Wednesday, November 4, 2009
Convention Center, Exhibit Hall BC, Second Floor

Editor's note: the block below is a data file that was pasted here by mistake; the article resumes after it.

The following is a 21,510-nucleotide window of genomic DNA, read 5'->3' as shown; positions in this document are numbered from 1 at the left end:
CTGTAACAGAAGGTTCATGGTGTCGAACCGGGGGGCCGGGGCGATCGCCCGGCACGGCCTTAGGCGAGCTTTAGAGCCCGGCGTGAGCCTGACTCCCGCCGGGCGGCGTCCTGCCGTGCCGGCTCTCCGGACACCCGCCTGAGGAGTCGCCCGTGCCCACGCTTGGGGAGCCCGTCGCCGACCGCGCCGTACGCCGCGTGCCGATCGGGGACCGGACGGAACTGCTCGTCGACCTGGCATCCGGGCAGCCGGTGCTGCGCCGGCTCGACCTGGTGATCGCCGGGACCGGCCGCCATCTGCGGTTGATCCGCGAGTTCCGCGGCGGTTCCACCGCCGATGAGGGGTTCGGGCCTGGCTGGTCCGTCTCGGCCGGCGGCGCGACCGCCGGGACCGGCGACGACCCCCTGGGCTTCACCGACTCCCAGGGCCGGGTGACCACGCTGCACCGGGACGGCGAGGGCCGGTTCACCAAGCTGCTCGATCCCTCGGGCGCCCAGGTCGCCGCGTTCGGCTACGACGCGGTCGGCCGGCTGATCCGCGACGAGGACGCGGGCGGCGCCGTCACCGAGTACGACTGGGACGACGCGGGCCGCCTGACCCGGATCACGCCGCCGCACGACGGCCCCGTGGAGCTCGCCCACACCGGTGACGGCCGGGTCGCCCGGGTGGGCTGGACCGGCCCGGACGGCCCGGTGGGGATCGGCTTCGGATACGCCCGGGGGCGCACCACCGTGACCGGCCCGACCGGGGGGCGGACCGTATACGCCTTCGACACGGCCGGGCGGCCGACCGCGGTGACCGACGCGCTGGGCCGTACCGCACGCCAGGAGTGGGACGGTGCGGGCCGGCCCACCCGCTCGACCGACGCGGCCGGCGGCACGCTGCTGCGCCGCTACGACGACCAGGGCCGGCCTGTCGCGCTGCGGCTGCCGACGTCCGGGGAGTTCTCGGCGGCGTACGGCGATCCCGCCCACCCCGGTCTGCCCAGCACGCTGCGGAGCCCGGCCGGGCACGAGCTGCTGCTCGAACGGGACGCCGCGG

Exploratory and development drilling for oil and natural gas in native prairie is common in parts of North America. Drilling waste disposal in these sensitive ecosystems, however, often presents challenges to the petroleum industry. In western Canada, provincial regulations allow disposal (or landspraying while drilling, LWD) of spent water-based drilling muds (WBMs) on native prairie, in some situations, at low application rates. However, there is a lack of scientific information on the long-term effects of such a practice. The objective of this study was to explore the relationships between drilling mud physicochemical properties vs. soil and vegetation properties following spent WBM application on a semi-arid prairie in southern Alberta. This was part of a larger study that also examined the effects of differential WBM application rates, timing, and frequency on native prairie soil and vegetation properties. In this presentation, we focus on the use of partial least squares projection to latent structures to identify spent WBM properties that could be used to predict effects of LWD on soil and vegetation attributes.